An Acquaintence with Darkness
An Acquaintence with Darkness

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Annotation: When her mother dies and her best friend's family is implicated in the assassination of President Lincoln, fourteen-year-old Emily Pigbush must go live with an uncle she suspects of being involved in stealing bodies for medical research.
Catalog Number: #600038680
Format: Ebook
All Formats: Search
Special Formats: Ebook Ebook Downloadable Downloadable
Publisher: Houghton Mifflin
Copyright Date: 1997
Edition Date: 1999
Pages: 1 PDF file (374 pages)
Territory: North America
Availability: Available
ISBN: 0-547-35121-6
ISBN 13: 978-0-547-35121-6
Dewey: Fic
Language: English
Horn Book
Emily is an orphan by the time the Civil War ends and finds herself living with a despised uncle because her best friend's family has been implicated in Lincoln's assassination. The complex historical novel also deals with the moral issues surrounding medical research and bodysnatching. Though the involving story is at times melodramatic, the characters and historical period are well drawn. Bib.
Publishers Weekly
PW cited the """"impressive"""" research and """"fast-paced and dramatic"""" plot that make this a vivid account of the moral ambiguities surrounding body snatching--for medical research--at the close of the Civil War. Ages 12-up. (Apr.)
School Library Journal
Gr 7-9--Emily Pigbush, 14, is orphaned the day the Civil War ends. Against her dead mother's wishes, she moves in with her Uncle Valentine, a prominent Washington, DC, doctor. Emily soon learns that her guardian--for all his goodness and talent--is a grave robber, illegally acquiring bodies for dissection. Appalled at this discovery and at the deceptions her uncle's household subjects her to, she runs away. A change of heart brings her home as an active participant in furthering the cause of medicine. Emily's story plays out against Lincoln's assassination and its impact on her best friend, Annie Surratt, whose mother ran the boardinghouse where the conspirators met. The two stories are so unbalanced that each distracts from the other. In the end, Annie's predicament is far more involving and compelling than Emily's, and Annie comes across as the more interesting and realistic of the girls. Emily is selfish, silly, and unbelievably naive in comparison; in addition, her concerns are too neatly and quickly resolved. Also, next to Lincoln's death and the trial of his assassins, Uncle Valentine's body-snatching activities seem overwrought and exaggerated. The story lacks the immediacy and power of Cynthia DeFelice's The Apprenticeship of Lucas Whitaker (Farrar, 1996). Rinaldi's characters tend toward stereotypes, and she has serious problems with chronology. An Acquaintance with Darkness is mildly entertaining, but fails to connect with its audience in a meaningful way.--Ann W. Moore, Schenectady County Public Library, NY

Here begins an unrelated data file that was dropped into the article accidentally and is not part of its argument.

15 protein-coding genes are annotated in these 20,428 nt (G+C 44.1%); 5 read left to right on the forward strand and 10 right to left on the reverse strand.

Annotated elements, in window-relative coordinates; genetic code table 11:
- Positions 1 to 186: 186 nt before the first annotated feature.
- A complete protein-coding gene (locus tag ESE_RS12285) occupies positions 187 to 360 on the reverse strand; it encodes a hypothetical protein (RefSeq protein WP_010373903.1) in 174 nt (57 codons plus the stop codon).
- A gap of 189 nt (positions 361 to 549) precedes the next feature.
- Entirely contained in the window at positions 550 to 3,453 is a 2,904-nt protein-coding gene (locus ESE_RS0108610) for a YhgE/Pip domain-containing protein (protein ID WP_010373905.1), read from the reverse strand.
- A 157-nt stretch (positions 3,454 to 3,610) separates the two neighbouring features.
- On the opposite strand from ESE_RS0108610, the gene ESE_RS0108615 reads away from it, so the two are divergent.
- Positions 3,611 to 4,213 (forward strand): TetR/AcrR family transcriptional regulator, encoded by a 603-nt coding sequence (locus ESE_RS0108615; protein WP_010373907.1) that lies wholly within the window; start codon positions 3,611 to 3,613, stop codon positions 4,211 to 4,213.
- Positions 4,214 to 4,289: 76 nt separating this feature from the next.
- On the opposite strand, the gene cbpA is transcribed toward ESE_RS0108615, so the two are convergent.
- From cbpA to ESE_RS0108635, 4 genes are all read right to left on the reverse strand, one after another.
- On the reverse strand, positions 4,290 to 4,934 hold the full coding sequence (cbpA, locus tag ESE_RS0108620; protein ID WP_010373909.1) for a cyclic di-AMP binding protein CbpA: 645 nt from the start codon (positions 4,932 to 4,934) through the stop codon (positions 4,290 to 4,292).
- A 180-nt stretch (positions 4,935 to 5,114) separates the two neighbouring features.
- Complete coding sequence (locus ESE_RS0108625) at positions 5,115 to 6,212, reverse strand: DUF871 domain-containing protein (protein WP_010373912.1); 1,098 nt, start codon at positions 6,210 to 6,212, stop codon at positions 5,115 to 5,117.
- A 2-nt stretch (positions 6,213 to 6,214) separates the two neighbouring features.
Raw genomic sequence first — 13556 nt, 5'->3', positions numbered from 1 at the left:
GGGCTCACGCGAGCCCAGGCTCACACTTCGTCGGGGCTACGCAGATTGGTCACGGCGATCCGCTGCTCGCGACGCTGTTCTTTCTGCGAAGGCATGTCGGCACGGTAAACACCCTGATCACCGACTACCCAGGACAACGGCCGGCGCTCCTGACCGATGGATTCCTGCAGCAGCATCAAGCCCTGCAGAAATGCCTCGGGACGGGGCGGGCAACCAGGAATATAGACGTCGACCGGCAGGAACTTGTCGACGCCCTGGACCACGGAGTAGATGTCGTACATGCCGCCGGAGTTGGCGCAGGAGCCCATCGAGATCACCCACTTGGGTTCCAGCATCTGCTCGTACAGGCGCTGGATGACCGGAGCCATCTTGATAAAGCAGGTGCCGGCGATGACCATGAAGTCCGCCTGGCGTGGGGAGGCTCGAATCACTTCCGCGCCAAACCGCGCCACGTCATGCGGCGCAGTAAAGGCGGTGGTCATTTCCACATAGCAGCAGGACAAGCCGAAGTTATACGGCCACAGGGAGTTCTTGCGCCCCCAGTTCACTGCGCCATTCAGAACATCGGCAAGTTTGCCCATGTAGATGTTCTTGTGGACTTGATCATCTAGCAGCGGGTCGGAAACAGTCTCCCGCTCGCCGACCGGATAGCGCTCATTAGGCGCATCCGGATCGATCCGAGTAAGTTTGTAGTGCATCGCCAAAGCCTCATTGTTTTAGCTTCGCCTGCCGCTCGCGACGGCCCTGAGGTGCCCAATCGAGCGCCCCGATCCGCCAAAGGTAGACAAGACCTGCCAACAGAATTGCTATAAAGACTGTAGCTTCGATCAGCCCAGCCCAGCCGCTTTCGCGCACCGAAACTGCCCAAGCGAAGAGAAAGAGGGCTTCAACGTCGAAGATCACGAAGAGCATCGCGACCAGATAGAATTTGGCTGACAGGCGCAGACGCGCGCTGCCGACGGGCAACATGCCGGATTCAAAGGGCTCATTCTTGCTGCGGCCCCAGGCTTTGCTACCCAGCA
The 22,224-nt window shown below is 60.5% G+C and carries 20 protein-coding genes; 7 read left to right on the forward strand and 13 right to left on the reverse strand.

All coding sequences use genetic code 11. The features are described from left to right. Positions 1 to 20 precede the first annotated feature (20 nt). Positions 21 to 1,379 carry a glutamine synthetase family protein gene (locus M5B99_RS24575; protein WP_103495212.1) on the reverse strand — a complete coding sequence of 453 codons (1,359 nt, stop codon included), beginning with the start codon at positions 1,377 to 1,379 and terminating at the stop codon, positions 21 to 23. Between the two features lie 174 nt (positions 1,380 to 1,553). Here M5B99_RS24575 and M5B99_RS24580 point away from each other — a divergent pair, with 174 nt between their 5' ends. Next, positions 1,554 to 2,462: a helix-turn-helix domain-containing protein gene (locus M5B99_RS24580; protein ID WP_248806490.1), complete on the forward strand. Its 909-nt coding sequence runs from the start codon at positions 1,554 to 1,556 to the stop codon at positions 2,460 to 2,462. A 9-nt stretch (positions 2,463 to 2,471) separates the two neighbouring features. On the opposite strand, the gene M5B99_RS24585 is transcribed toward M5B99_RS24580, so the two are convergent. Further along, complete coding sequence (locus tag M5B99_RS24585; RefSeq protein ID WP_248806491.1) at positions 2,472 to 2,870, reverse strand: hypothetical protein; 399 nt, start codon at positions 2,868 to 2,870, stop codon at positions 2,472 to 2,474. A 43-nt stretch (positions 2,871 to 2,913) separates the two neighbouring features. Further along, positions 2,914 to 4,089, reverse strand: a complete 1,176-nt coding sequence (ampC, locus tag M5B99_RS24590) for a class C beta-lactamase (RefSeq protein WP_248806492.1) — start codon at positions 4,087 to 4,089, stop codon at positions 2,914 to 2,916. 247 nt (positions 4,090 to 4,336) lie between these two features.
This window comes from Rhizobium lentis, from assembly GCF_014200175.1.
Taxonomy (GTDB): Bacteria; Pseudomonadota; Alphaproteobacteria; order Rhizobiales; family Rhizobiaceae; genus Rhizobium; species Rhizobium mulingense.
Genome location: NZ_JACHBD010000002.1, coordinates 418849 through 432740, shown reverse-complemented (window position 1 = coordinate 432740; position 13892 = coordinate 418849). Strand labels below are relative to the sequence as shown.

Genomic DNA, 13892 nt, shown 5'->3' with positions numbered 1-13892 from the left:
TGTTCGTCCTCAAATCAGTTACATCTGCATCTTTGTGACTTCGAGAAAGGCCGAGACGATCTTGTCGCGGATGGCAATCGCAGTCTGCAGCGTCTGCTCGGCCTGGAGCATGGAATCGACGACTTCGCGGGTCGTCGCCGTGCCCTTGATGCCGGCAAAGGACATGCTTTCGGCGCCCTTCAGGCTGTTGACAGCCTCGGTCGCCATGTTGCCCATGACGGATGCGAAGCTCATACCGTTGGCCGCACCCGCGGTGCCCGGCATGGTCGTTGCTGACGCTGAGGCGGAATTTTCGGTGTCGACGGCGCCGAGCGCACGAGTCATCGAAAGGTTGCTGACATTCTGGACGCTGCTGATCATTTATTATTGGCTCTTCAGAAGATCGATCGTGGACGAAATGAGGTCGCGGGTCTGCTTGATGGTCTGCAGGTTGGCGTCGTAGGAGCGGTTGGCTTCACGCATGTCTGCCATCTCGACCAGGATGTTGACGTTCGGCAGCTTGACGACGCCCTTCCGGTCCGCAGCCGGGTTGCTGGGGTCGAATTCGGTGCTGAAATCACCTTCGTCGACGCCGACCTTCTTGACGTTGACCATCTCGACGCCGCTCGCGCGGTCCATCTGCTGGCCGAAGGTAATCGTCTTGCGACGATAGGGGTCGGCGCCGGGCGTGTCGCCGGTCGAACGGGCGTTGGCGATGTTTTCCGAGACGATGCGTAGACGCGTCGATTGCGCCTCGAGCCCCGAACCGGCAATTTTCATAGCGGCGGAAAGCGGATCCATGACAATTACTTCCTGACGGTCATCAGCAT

Starred Review ALA Booklist
*Starred Review* Fourteen and orphaned, Emily lives in the excitement and chaos of Washington, D.C., at the close of the Civil War and during the Lincoln assassination hysteria that followed. She has good reason to be confused about her future and the events around her. Are her good friends and neighbors the Surratts co-conspirators with John Wilkes Booth, a frequent visitor at their home? And what about the mysterious actions of her uncle Valentine, a prominent physician with whom she now lives? Rinaldi has woven two interesting plots into a fine coming-of-age historical novel--the trial and eventual hanging of Mary Surratt for the plot against Lincoln and the less well-known nineteenth-century scenario of medical science's involvement in illegal grave robbing and body snatching to produce cadavers that could be used to further medical study. Seemingly incongruous, the two threads provide a believable backdrop for Emily to deal with painful realizations as she charts her own course. Rinaldi has done extensive research and, as always, makes readers feel as if they are living in history. A fine choice for YA collections. (Reviewed September 15, 1997)
Bibliography Index/Note: Includes bibliographical references (pages [371]-372).
Word Count: 72,993
Reading Level: 3.6
Interest Level: 5-9
Accelerated Reader: reading level: 3.6 / points: 10.0 / quiz: 21626 / grade: Middle Grades+
Reading Counts!: reading level:6.5 / points:17.0 / quiz:Q00090
Lexile: 520L

Fourteen-year-old Emily Pigbush suspects that her uncle is involved in body snatching. Meanwhile, her best friend's family is accused of plotting to kill Abraham Lincoln, and Emily is left unsure of whom she can trust.
Includes a reader's guide.

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